What is that calling that tells us to keep moving?
I keep thinking about this scene from Lost: Jack–distraught and wearing a Jim Morrison beard– keeps saying “We have to go back!” He is haunted by the Island, it won’t let him go. I am the same way about the Road; sometimes I feel like running out of this room, climbing behind the wheel of a van or a homemade camper, and heading back to the desert. I see myself just wandering, no destination or goals aside from experiencing new places and seeing new things. I imagine evenings spent sipping whiskey in remote bars while eavesdropping on strangers. It is so vivid to me I can smell gasoline and taste the dusky burn of Jameson.
I am back in Portland now. I am here physically, but my mind is back in the desert — We have to go back!
Part of me is chiding myself for not buckling down and finding a real job so my girlfriend and I can get a place of our own. Part of me feels selfish that I can’t do what most of my friends have done: Get a career, get a stable place to live, and do all the other things grown-ups are supposed to do.
I also understand that doesn’t work for everyone and you can’t force it if it isn’t in your nature. Some people are meant to travel, living hand to mouth and sleeping in rest areas or on BLM land or cheap motels in obscure, little towns. I think about that sort of thing and I feel elated and then sad because I cannot do that right now.
Cannot mixed in with a healthy dose of should not: I am sharing my life with someone. I love her and want to be with her and she needs a stable place to raise her teenaged daughter. Being on the road does not work for my girlfriend right now, maybe never.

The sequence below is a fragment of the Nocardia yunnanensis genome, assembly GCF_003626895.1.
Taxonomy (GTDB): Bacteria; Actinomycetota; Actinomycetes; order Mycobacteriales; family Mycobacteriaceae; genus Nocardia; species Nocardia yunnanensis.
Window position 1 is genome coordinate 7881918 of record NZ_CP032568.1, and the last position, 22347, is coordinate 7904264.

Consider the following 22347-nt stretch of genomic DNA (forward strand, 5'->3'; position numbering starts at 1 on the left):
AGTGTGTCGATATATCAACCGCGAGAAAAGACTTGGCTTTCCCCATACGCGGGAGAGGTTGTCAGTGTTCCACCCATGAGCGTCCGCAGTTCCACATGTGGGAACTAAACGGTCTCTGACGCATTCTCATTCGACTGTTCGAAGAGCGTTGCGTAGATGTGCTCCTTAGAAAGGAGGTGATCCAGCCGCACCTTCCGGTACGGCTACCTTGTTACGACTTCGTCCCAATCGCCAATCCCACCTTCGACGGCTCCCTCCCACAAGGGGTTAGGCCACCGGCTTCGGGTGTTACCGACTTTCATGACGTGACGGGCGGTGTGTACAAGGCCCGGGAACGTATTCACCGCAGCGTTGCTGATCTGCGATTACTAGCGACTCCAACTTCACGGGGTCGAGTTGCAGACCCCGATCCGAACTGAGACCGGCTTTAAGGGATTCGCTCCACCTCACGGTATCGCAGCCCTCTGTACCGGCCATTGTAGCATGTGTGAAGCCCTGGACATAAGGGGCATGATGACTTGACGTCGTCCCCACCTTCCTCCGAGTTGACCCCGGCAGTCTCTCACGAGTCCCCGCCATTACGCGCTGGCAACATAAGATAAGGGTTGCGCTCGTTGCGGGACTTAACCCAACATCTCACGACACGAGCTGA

I am sharing this with you because maybe you understand what I am feeling. Maybe you’re sitting in a cubicle or standing on a work site reading this and completely relating to what I am saying. Perhaps you find yourself getting lost in Craigslist ads for RVs or reading about Bali or Andorra or Bolivia on line. You always rein yourself in because you have a car payment or a mortgage or your kid needs braces or maybe all three so you force yourself to buckle down and do what you think you should be doing.
It haunts you, though, doesn’t it–the road? All those places you’ve seen on maps or your iPhone or a news segment that you caught three years ago that everyone else has forgotten but has left you haunted.
We have to go back!
In a few minutes I will focus on looking for a job. Candy and I need to get a place by May so we’re both hustling to find steady work–I try to focus on that, I really do. She talks about things we should be doing here in Portland and asks me to come up things to do locally and I really try–but my mind is somewhere else. There are so many roads, so many towns, and so many places to see in whatever time is left I can’t stop thinking about them. I’ve seen pictures but I need to feel the chill of the air and hear the accents of the locals and smell the trees.
And I know you understand all this; maybe you understand it all too well.
What can we do? What is the right decision? What life makes sense both in our hearts and in our minds?
Are we not nomads?
Does this ever get easier?
I certainly hope so for both of us.
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